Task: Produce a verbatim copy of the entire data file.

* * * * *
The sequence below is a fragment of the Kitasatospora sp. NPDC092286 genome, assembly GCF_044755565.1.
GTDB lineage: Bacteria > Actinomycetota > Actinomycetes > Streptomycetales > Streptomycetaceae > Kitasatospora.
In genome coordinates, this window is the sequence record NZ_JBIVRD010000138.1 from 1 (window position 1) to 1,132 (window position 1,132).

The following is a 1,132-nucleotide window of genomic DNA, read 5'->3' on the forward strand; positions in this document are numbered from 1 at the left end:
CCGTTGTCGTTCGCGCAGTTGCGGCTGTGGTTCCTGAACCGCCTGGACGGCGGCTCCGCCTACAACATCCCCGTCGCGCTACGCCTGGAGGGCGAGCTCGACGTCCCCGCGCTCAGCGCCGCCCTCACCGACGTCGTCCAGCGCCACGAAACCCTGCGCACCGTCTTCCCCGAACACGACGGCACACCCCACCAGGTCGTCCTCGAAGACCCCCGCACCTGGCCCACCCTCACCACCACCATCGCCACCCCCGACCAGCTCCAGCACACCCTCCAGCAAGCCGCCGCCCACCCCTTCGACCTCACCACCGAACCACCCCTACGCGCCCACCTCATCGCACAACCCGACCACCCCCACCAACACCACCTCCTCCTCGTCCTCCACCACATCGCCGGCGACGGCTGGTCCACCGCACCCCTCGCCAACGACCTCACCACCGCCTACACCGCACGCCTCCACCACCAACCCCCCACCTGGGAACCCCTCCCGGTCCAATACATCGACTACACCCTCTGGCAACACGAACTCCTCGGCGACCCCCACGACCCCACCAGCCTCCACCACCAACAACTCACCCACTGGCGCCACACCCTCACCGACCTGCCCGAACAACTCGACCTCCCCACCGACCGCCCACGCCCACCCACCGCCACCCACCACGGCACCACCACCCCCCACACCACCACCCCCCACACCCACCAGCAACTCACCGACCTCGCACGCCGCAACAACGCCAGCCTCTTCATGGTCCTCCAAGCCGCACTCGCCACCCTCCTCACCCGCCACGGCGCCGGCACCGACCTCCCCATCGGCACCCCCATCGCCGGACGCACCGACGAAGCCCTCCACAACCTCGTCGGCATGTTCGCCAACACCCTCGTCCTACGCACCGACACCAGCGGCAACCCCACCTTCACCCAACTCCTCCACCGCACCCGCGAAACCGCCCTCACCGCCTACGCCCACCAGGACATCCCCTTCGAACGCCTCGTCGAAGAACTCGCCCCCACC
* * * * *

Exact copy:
The sequence below is a fragment of the Kitasatospora sp. NPDC092286 genome, assembly GCF_044755565.1.
GTDB lineage: Bacteria > Actinomycetota > Actinomycetes > Streptomycetales > Streptomycetaceae > Kitasatospora.
In genome coordinates, this window is the sequence record NZ_JBIVRD010000138.1 from 1 (window position 1) to 1,132 (window position 1,132).

The following is a 1,132-nucleotide window of genomic DNA, read 5'->3' on the forward strand; positions in this document are numbered from 1 at the left end:
CCGTTGTCGTTCGCGCAGTTGCGGCTGTGGTTCCTGAACCGCCTGGACGGCGGCTCCGCCTACAACATCCCCGTCGCGCTACGCCTGGAGGGCGAGCTCGACGTCCCCGCGCTCAGCGCCGCCCTCACCGACGTCGTCCAGCGCCACGAAACCCTGCGCACCGTCTTCCCCGAACACGACGGCACACCCCACCAGGTCGTCCTCGAAGACCCCCGCACCTGGCCCACCCTCACCACCACCATCGCCACCCCCGACCAGCTCCAGCACACCCTCCAGCAAGCCGCCGCCCACCCCTTCGACCTCACCACCGAACCACCCCTACGCGCCCACCTCATCGCACAACCCGACCACCCCCACCAACACCACCTCCTCCTCGTCCTCCACCACATCGCCGGCGACGGCTGGTCCACCGCACCCCTCGCCAACGACCTCACCACCGCCTACACCGCACGCCTCCACCACCAACCCCCCACCTGGGAACCCCTCCCGGTCCAATACATCGACTACACCCTCTGGCAACACGAACTCCTCGGCGACCCCCACGACCCCACCAGCCTCCACCACCAACAACTCACCCACTGGCGCCACACCCTCACCGACCTGCCCGAACAACTCGACCTCCCCACCGACCGCCCACGCCCACCCACCGCCACCCACCACGGCACCACCACCCCCCACACCACCACCCCCCACACCCACCAGCAACTCACCGACCTCGCACGCCGCAACAACGCCAGCCTCTTCATGGTCCTCCAAGCCGCACTCGCCACCCTCCTCACCCGCCACGGCGCCGGCACCGACCTCCCCATCGGCACCCCCATCGCCGGACGCACCGACGAAGCCCTCCACAACCTCGTCGGCATGTTCGCCAACACCCTCGTCCTACGCACCGACACCAGCGGCAACCCCACCTTCACCCAACTCCTCCACCGCACCCGCGAAACCGCCCTCACCGCCTACGCCCACCAGGACATCCCCTTCGAACGCCTCGTCGAAGAACTCGCCCCCACC